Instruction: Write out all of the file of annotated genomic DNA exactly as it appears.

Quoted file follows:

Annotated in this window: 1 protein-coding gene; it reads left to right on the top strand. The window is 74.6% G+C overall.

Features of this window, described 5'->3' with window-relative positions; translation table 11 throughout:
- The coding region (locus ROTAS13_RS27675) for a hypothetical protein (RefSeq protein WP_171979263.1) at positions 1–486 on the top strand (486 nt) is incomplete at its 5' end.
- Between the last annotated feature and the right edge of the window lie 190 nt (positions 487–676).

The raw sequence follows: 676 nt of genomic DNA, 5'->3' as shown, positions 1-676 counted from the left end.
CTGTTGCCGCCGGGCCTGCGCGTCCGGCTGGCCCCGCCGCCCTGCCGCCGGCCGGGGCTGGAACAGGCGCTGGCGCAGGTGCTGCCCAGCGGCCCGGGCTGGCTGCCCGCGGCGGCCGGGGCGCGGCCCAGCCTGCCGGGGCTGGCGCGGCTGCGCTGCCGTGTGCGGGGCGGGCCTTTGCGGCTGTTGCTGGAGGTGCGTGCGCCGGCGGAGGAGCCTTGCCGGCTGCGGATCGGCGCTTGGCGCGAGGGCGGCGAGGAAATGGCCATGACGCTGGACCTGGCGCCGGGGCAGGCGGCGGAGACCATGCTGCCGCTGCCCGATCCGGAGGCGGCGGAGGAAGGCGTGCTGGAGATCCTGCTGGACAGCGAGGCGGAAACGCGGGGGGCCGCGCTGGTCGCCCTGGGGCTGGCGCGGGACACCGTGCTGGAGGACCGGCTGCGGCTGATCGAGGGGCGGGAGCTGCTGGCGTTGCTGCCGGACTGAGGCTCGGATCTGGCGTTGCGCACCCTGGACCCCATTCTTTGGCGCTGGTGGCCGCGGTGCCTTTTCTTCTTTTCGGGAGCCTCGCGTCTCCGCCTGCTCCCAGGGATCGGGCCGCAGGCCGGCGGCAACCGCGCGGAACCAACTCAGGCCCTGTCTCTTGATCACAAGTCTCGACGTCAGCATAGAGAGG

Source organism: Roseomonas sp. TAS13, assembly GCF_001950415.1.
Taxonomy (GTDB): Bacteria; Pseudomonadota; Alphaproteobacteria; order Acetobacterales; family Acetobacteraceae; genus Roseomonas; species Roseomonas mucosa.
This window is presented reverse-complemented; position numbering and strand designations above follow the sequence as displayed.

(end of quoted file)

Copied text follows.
Annotated in this window: 1 protein-coding gene; it reads left to right on the top strand. The window is 74.6% G+C overall.

Features of this window, described 5'->3' with window-relative positions; translation table 11 throughout:
- The coding region (locus ROTAS13_RS27675) for a hypothetical protein (RefSeq protein WP_171979263.1) at positions 1–486 on the top strand (486 nt) is incomplete at its 5' end.
- Between the last annotated feature and the right edge of the window lie 190 nt (positions 487–676).

The raw sequence follows: 676 nt of genomic DNA, 5'->3' as shown, positions 1-676 counted from the left end.
CTGTTGCCGCCGGGCCTGCGCGTCCGGCTGGCCCCGCCGCCCTGCCGCCGGCCGGGGCTGGAACAGGCGCTGGCGCAGGTGCTGCCCAGCGGCCCGGGCTGGCTGCCCGCGGCGGCCGGGGCGCGGCCCAGCCTGCCGGGGCTGGCGCGGCTGCGCTGCCGTGTGCGGGGCGGGCCTTTGCGGCTGTTGCTGGAGGTGCGTGCGCCGGCGGAGGAGCCTTGCCGGCTGCGGATCGGCGCTTGGCGCGAGGGCGGCGAGGAAATGGCCATGACGCTGGACCTGGCGCCGGGGCAGGCGGCGGAGACCATGCTGCCGCTGCCCGATCCGGAGGCGGCGGAGGAAGGCGTGCTGGAGATCCTGCTGGACAGCGAGGCGGAAACGCGGGGGGCCGCGCTGGTCGCCCTGGGGCTGGCGCGGGACACCGTGCTGGAGGACCGGCTGCGGCTGATCGAGGGGCGGGAGCTGCTGGCGTTGCTGCCGGACTGAGGCTCGGATCTGGCGTTGCGCACCCTGGACCCCATTCTTTGGCGCTGGTGGCCGCGGTGCCTTTTCTTCTTTTCGGGAGCCTCGCGTCTCCGCCTGCTCCCAGGGATCGGGCCGCAGGCCGGCGGCAACCGCGCGGAACCAACTCAGGCCCTGTCTCTTGATCACAAGTCTCGACGTCAGCATAGAGAGG

Source organism: Roseomonas sp. TAS13, assembly GCF_001950415.1.
Taxonomy (GTDB): Bacteria; Pseudomonadota; Alphaproteobacteria; order Acetobacterales; family Acetobacteraceae; genus Roseomonas; species Roseomonas mucosa.
This window is presented reverse-complemented; position numbering and strand designations above follow the sequence as displayed.